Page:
As an allegory it is quite heavy handed, but why not use a sledgehammer to address the most ignored zeitgeist in the country’s history?
Top, top viewing.
The Endless (2017)
When two brothers return to the suicide cult they fled several years earlier, a series of unusual interactions lead them to believe there may have been more to their idyllic commune than first feared. Speckled with some really creative ideas and all overarched by the same Lovecraftian concept, it’s a very interesting watch, however one can’t help but feel, if there had been a little more money to play with, this could have been so much more. Greater attention to the brothers’ individual reactions to the film’s events might have fleshed them out and drawn us into their individual plights better. More funding might have made for more vivid and clear effects and a greater finale. More time given to the script might have led to a better ending, something less cut and try and more ambiguous – in the vein of Inception – which this concept seemed to be built for. It’s a shame they missed the opportunity to make this one of the unsung greats, but as it is it’s still very much worth a watch.
Sherlock – Season 1 (2010)
The first series of this seminal BBC drama makes for predominantly interesting viewing as the Holmes mythos are realised in modern day London. At a digestible 3 episodes – albeit each one feature length – even if the first series fails to draw you into what is considered one of BBC’s flagship shows, you never feel like the end isn’t nigh. That said the first story arc, ‘A Study in Pink’ is a tremendous introduction to the characters as they in turn are introduced to one another in the midst of what seems to be a serial suicide epidemic. Episode 2, ‘The Blind Banker’ is a bit forgettable, and rounding it out, ‘The Great Game’ sits somewhere in between until the third act when it delivers Holmes’ antithesis, Moriarty and one hell of a cliffhanger. A study in Pink is the star of the season, being the only episode that feels like a detective mystery and less a race against time thriller, however the one constant negative that niggles throughout is within Cumberbatch’s detective and his method. In the same way that Luther relies on an indescribable gut instinct that leads him to the ultimate clue, Sherlock, the world’s greatest detective, is only that way because the show writes him as a one-man walking encyclopaedia. This starts gradually but seeps in more and more as the series progresses. Detection is detection – it’s not constant referrals to Mayan mythology or the intricate knowledge of all brands of luggage or lipstick. It’s the only real sticking point but it does pull you out of their made-up reality a little bit.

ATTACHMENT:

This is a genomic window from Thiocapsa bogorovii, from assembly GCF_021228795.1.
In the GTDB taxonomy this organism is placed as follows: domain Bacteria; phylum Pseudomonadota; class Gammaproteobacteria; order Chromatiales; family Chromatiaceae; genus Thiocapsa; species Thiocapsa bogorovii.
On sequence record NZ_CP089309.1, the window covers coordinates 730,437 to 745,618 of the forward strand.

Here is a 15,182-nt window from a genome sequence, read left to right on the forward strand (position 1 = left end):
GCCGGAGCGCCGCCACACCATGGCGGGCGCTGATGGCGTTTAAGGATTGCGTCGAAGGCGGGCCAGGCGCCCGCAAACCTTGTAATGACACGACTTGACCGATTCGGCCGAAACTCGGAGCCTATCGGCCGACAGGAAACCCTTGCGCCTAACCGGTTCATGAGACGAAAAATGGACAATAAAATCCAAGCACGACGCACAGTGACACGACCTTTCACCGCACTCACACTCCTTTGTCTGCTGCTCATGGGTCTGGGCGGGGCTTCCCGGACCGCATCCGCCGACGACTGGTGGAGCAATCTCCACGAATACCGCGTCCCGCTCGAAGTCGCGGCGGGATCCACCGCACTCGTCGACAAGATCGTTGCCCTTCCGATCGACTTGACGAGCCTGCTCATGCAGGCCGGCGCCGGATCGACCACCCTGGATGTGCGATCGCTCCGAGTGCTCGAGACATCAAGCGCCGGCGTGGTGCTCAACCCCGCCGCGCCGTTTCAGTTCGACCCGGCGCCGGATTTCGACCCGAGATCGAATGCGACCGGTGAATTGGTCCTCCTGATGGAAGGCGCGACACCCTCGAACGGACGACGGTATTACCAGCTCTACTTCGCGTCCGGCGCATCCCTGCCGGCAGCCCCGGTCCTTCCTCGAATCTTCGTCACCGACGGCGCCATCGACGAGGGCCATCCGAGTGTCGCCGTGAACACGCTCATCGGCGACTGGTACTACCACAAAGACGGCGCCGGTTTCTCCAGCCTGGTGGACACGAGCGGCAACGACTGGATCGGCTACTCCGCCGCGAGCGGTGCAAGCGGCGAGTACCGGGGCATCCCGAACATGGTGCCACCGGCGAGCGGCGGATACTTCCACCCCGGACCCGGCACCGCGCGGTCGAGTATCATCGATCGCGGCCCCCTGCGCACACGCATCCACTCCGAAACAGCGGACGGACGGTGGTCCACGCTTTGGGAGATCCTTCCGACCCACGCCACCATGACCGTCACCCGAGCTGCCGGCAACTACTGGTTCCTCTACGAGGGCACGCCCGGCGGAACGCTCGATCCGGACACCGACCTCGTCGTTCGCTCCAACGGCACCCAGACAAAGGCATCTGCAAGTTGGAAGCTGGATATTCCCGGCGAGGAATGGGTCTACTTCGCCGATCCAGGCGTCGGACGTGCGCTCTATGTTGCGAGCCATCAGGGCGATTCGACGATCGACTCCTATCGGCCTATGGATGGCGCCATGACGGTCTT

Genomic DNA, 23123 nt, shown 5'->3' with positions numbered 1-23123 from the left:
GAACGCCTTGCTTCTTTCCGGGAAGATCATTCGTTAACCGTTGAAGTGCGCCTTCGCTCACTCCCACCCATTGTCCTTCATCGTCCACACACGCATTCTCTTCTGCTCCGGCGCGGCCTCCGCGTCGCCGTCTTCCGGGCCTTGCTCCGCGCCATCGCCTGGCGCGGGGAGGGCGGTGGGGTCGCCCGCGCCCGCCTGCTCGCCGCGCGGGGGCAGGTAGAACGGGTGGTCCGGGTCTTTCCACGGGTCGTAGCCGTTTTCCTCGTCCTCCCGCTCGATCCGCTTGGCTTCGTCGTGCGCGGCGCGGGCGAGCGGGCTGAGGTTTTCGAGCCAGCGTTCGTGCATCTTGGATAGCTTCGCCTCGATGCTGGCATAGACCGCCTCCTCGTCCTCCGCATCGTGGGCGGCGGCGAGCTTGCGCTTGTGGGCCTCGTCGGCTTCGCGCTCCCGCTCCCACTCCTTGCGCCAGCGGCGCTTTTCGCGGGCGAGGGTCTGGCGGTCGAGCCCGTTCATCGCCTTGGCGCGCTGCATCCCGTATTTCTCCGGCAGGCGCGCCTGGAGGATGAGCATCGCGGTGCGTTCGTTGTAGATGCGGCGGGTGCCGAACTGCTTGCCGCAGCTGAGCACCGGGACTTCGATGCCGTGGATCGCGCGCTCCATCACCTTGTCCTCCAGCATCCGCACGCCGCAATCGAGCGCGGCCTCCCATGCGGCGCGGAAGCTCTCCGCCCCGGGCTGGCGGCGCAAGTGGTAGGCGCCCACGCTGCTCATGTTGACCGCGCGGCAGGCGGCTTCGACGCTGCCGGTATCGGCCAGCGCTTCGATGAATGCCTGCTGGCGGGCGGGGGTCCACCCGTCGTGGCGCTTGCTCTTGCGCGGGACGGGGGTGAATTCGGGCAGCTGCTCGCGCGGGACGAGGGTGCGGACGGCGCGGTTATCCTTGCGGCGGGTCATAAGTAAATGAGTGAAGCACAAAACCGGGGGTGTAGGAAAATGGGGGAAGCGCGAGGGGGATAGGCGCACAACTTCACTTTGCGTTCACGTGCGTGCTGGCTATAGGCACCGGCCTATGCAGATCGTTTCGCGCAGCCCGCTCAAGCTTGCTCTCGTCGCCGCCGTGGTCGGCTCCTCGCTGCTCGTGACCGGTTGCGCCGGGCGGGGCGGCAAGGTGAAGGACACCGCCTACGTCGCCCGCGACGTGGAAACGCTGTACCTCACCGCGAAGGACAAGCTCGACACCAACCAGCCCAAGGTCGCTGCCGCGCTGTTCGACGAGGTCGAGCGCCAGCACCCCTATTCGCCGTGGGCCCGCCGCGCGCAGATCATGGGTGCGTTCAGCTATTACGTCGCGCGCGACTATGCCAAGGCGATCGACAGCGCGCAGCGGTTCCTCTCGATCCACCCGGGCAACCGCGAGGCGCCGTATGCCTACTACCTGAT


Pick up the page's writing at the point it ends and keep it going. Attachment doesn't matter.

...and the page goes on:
Peter Mullen takes the lead as the titular homeless man who embarks on a journey from Scotland to London in a bid to reconcile with old family after disappearing from their lives 15 years previous. It’s possible Hector fell into a bit of a void as I, Daniel Blake, released in the same year, took all the plaudits despite similar themes. However that would be to suggest that Hector (and Blake for that matter) is better than it is. Despite a narrative that draws you in and a subject matter that feels very relevant in the UK right now, Hector doesn’t pack the emotional punch that it should. The lack of an emotive score or even just one monologue or performance that obliterates the heart strings this could have been elevated to whole new levels, but those things are missing, which leaves Hector in the ‘it’s all right’ bracket.
Coming from Richard Linklater, and also making up the wee spate of films that brought Matthew McConaughey back from the dead, I expected to like this more. However, despite an awesome performance from Jack Black and a decent heaping of laughs, the talking head format has limited appeal and the linear narrative feels padded with excess character-establishing scenes that do little to progress the story. That said, it’s one hell of an interesting true story.
The Yellow Birds
Top of the Class
The Yellow Birds (2017)
When I was in my latter high school years, my friends and I would get together every week, we’d gather at one of our houses, have a couple of underage drinks and watch a movie. We didn’t have many DVDs between us so the viewing got pretty repetitive. But these films became our own personal classics; Dazed and Confused, I.D…. and Dead Presidents was another. A war movie that is at times brutal, at times sad and in no way glamourises the nature of war or the stresses it puts on young bodies and minds. Looking back now, none of these films by any means were or are my favourite film, but they were our films and we still worship them today for shaping that time in our lives.
The Yellow Birds has all the makings of being another generation’s Dead Presidents.
On the Horizon: the Cured, To Live and Die in LA, Tomb Raider, Carlito’s Way, Isle of Dogs, Detour, Miller’s Crossing, Princess Mononoke…